Like most holidays, Halloween changes with each new generation. Before about 1945, the holiday was usually spelled with an apostrophe, as “Hallow E’en” or “Hallowe’en,” to indicate that it was a shortening of the word Even, or evening.
Although it’s derived from an ancient holiday, Halloween is one of the newer holidays to be celebrated in Knoxville. Halloween is rarely mentioned in Knoxville newspapers before the 1890s. For most of the century, it was considered a Catholic observance.
Father Abram Ryan (1838-1886), who was the resident priest at Knoxville’s Immaculate Conception Catholic Church from 1865 to 1868, was an advocate for the celebration of Halloween in America. Ryan’s parents were immigrants from Ireland, and had celebrated the holiday there, but few native-born Americans in the mid-19th century knew what Halloween was. Associated with the Catholic holiday known as All Saints Day, or All Hallow’s, the night before was called All Hallow’s Even, or Halloween.
Halloween wasn’t always considered scary. A century ago, it was not a day associated with death, evil, and fear. However, it was indeed associated with the supernatural, and it was a rare holiday that was considered not to begin until sundown. An article in the Knoxville Tribune in 1893 remarks, “When old Sol planks his fiery head upon a pillow of gold in the west at sunset, this evening, Hallow-E’en will be ushered in with all its cranky notions, peculiar doings and absurd customs.”
Some of those were pranks played by boys, like stealing garden gates. A newspaper editor advised homeowners not get too upset about it. “It’s Hallow-e’en, and let it go at that.” Strangely, the same kinds of pranks were also associated with Christmas Eve, when they tended to be more destructive.
Halloween was often considered a romantic holiday. It was of special interest to young people, because it was believed that on Halloween night, if you went into your cellar with a mirror, you would see an image of your future spouse. Bobbing for apples was also considered a predictor of finding a mate.
It was a holiday, as an article in the Knoxville Tribune noted in 1893, “endowed with all the sweet nostalgia of love and romance.”
Halloween was considered irrelevant to married people. “No provision is made for the married folk. So if you are wedded, you can toast your toes before the fire and think of the ‘has been.’”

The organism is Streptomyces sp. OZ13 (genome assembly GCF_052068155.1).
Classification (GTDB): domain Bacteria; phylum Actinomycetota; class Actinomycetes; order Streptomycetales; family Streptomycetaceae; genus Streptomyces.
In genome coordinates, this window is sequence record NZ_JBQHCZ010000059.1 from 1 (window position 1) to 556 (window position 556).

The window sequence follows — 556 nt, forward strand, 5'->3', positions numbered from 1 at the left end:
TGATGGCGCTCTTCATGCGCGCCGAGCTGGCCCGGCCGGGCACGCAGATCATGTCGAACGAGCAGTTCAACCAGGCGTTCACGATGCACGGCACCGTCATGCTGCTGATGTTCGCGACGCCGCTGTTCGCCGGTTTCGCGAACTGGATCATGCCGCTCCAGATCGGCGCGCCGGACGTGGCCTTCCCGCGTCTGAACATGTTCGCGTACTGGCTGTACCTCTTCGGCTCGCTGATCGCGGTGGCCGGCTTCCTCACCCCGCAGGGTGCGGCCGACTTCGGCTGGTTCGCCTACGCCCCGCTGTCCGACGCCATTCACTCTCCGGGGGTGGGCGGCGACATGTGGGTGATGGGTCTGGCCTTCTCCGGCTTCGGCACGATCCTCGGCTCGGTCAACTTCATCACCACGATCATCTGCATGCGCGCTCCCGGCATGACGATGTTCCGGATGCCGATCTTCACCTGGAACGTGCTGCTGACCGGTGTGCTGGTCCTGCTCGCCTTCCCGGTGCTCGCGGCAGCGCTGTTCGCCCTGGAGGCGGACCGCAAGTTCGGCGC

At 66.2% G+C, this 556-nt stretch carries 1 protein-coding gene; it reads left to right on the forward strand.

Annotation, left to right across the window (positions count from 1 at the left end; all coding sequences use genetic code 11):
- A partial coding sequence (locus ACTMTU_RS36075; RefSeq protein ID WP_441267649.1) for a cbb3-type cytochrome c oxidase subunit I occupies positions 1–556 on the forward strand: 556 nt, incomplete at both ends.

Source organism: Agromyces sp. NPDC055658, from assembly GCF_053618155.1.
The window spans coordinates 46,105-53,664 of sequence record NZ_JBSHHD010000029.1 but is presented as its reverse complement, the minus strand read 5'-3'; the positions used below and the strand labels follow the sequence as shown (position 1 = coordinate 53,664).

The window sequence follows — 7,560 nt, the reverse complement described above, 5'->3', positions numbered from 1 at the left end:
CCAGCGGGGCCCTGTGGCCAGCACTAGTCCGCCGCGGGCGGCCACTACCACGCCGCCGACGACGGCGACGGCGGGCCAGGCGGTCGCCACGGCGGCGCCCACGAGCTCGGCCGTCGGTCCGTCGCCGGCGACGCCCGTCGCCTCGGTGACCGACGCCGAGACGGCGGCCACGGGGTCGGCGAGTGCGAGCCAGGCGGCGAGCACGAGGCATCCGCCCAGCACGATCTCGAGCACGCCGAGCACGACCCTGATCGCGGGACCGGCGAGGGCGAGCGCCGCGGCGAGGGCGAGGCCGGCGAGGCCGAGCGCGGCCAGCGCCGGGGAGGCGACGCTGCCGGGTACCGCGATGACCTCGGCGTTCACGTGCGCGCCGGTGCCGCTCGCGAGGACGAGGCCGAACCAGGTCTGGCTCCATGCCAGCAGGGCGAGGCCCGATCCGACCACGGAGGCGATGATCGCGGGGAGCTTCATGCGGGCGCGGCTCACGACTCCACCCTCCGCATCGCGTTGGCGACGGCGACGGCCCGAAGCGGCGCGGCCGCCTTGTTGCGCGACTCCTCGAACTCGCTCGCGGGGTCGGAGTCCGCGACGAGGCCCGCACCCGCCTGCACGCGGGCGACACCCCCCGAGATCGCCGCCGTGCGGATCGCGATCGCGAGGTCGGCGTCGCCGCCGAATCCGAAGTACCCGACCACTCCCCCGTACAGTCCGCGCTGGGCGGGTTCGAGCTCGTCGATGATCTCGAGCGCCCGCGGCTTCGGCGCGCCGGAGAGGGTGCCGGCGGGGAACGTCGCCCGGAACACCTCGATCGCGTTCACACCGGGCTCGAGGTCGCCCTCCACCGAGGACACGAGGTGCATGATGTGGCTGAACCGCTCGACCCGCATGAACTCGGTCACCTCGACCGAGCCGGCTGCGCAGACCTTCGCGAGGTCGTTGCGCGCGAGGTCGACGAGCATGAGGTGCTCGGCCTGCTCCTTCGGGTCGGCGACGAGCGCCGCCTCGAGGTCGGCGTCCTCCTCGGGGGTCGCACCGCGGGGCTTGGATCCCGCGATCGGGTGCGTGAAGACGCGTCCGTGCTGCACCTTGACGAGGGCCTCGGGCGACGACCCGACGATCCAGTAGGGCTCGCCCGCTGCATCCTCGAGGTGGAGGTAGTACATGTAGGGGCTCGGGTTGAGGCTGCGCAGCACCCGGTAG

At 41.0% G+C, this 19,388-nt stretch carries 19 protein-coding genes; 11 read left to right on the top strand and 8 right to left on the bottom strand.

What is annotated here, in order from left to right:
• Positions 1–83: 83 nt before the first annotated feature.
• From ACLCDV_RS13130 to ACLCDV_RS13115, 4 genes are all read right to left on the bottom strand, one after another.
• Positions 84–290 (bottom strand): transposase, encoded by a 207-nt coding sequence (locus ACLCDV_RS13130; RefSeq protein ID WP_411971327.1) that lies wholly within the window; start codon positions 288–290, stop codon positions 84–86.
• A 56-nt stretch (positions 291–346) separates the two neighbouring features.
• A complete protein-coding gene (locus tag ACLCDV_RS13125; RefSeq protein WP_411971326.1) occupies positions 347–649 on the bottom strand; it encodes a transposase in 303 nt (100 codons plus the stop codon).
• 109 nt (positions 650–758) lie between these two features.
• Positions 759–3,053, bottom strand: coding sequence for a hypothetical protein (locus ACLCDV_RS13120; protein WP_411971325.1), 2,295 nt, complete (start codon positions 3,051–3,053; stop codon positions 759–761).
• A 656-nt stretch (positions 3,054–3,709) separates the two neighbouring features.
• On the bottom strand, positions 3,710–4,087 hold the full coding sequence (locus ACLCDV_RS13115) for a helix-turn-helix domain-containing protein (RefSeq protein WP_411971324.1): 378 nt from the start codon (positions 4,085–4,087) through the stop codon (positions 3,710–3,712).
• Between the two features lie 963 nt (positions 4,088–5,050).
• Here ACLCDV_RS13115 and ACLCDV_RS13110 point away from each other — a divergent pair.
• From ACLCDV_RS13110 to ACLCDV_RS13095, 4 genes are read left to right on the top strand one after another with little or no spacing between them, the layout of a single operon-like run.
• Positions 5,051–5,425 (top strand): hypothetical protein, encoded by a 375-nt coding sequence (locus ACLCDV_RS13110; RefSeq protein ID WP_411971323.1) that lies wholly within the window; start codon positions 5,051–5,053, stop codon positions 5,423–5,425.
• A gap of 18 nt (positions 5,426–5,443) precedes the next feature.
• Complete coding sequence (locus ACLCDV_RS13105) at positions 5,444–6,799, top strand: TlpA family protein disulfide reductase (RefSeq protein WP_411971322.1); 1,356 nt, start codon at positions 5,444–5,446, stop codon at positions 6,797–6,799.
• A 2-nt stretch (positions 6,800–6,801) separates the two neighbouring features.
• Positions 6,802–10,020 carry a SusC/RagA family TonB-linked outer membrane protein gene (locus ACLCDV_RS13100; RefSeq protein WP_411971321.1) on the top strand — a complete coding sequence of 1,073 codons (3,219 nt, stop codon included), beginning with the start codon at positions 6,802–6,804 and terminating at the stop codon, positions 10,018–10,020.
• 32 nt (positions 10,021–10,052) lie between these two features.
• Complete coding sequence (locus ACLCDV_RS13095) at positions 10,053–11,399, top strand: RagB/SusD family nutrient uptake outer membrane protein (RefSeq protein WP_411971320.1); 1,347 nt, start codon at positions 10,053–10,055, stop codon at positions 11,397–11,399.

That year, one of the first years that Knoxville publicly made a big deal of Halloween, a Catholic social club then located at the corner of Gay and Vine known as the Young Men’s Institute hosted a Halloween masquerade dance, attended by 20 couples. The same night, another young man announced an uncommon party. “There is to be holden at ye Mansion of Master Sanforde a gaie Gathering of ye Merrie Men and Maidens to pleye ye ancient Games of Hallow E’en.” The time was announced as “At ye earlie candle light” or “7:00 by ye town clock.”
“The town clock” probably referred to the clock on the steeple of Immaculate Conception Catholic Church, which had been financed with city funding, because it was so high it was useful to the entire downtown area. It may have referred to the clock on the Knox County Courthouse tower. Remarkably, both are still there, and still keep the time.
“Each Maiden shall bring her favorite Ladde, but beware ye for all sparkinge will be repeated to ye parents.”
Master Sanforde was probably understood to be popular young attorney Edward Terry Sanford (1865-1930), who lived in a big house in Maplehurst with his wife, Lutie Mallory Woodruff, whose father started the hardware store whose building on Gay Street still bears their name. Sanford became, 30 years later, the only Knoxvillian ever to sit on the U.S. Supreme Court. He was one of the nation’s highest judges from 1923 to 1930.
Trick or treating and jack-o-lanterns were not common here until the early 1900s. By the 1950s, Halloween vandalism was becoming so serious that the city and police department began hosting parties for teenagers, as many as five in different parts of town on the same night, to distract young people from getting in trouble.
Photo courtesy of the Calvin M. McClung Historical Collection.